What does it mean when an iconic vehicle changes? I’m not talking about evolving here, I mean full blown reinvention. Specifically, is it possible that one can maintain its status even after eschewing the status quo?
These are precisely the questions dancing around in my helmet while piloting the 2021 Harley-Davidson Sportster S ($17,999).
There is no denying that the Harley-Davidson Sportster is an icon. The best-selling motorcycle to wear a Bar and Shield, it’s arguably the most important model in H-D’s lineup. As such, it has been in continuous production since 1957, and over the course of those sixty-four years, has been left well enough alone: a cradle frame topped by a peanut tank, hugs an air-cooled, 45-degree, V-Twin engine to create a very accessible and classic motorcycling experience.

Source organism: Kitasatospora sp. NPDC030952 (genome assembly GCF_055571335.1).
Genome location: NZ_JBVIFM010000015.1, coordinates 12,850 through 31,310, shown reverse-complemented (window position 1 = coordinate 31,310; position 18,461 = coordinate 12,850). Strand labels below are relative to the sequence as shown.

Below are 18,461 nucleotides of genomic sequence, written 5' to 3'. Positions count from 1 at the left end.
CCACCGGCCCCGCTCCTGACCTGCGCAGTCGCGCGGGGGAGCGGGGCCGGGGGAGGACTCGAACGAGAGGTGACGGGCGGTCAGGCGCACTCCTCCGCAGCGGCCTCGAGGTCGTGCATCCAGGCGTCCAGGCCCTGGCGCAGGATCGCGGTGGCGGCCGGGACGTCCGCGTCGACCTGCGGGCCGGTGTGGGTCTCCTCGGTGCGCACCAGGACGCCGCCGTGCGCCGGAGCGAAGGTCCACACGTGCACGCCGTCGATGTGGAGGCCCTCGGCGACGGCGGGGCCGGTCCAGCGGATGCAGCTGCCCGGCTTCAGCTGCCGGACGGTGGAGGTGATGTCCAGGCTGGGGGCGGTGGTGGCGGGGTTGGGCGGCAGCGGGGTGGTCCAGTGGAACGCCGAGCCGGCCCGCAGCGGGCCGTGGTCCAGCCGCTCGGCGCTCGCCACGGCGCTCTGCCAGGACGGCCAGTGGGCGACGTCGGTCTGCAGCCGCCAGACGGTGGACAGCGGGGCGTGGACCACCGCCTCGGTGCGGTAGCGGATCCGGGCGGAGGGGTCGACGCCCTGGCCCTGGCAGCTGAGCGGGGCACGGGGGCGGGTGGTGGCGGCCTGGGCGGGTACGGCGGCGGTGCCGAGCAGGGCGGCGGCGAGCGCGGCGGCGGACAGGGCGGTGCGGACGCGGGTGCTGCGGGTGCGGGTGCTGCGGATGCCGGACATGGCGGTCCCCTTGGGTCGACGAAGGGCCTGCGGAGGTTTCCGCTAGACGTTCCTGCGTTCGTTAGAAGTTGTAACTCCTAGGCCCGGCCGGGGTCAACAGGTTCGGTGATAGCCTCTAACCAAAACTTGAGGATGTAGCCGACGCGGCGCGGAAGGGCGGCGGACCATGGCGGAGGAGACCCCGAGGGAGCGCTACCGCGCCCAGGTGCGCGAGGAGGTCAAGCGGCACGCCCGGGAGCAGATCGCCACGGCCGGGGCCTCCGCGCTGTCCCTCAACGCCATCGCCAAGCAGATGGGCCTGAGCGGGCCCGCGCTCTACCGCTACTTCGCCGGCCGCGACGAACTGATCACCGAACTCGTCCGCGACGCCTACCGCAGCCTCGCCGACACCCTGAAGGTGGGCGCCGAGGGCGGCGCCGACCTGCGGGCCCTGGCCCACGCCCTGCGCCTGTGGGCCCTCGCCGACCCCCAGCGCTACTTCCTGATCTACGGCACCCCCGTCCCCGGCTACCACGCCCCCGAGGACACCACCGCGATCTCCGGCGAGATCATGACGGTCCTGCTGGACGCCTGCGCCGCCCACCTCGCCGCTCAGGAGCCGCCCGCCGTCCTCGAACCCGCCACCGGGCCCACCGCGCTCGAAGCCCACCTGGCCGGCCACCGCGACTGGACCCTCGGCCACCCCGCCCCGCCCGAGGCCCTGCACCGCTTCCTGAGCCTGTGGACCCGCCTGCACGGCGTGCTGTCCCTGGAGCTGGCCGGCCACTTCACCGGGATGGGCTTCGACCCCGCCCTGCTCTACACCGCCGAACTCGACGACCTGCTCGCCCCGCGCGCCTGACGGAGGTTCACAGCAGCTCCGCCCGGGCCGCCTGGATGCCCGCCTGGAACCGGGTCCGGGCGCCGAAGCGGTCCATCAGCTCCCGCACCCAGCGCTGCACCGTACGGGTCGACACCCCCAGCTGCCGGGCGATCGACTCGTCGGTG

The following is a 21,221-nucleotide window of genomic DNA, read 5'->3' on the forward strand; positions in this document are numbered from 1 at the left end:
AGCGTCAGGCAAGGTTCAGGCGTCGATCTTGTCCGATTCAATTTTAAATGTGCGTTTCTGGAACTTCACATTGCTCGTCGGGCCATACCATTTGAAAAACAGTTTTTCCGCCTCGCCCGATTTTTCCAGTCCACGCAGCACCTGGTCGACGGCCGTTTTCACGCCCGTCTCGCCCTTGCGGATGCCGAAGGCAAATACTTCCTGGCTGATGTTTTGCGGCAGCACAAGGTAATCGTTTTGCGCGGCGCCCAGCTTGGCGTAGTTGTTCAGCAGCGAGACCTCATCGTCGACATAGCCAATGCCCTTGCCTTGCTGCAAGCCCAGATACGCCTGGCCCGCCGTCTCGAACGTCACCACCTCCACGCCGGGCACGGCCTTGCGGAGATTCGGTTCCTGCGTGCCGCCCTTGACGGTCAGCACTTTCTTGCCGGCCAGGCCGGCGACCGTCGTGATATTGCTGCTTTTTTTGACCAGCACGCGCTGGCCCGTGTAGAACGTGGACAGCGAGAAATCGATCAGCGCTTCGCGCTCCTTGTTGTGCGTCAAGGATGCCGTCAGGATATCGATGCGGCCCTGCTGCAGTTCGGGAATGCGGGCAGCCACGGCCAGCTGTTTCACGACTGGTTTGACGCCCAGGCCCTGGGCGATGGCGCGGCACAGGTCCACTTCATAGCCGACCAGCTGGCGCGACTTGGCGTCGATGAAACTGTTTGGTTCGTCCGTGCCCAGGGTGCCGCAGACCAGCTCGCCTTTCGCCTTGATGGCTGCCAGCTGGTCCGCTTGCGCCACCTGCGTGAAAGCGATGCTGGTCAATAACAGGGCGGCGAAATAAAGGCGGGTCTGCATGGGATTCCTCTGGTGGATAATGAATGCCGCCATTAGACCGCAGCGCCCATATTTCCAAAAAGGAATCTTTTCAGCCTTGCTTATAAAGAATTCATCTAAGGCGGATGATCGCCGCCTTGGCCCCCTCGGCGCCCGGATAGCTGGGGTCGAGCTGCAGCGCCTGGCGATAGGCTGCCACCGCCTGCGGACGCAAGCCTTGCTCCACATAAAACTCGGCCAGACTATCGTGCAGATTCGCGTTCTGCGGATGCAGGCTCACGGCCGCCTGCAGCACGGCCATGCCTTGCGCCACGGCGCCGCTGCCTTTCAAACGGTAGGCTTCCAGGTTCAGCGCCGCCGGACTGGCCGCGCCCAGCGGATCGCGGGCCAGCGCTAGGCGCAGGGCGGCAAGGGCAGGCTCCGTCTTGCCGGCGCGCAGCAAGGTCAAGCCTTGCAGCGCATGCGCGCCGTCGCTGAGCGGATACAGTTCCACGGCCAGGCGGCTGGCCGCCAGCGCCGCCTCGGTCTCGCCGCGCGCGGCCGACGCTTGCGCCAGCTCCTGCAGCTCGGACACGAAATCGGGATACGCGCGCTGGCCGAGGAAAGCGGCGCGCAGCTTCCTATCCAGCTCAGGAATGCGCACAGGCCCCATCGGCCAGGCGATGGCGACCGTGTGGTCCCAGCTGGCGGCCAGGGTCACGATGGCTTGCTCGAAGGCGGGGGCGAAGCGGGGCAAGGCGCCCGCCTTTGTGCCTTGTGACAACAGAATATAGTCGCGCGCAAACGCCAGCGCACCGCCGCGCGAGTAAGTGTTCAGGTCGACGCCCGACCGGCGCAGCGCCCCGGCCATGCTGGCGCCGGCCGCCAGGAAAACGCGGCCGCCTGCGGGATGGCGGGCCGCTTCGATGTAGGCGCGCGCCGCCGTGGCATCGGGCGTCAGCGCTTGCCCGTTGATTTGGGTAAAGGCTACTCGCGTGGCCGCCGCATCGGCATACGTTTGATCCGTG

This all-new Sportster S however, is anything but classic.
I’ve just muscled the bike through its first set of bendy asphalt and cracked the throttle wide open on some B-roads north of Barrie. There’s little to no chassis flex. It holds it’s line with confidence, leans deeper than expected and its engine, oh that marvellous engine, it absolutely loves to rev. Clearly this bike neither looks, feels nor performs like any Sportster anyone has ridden before.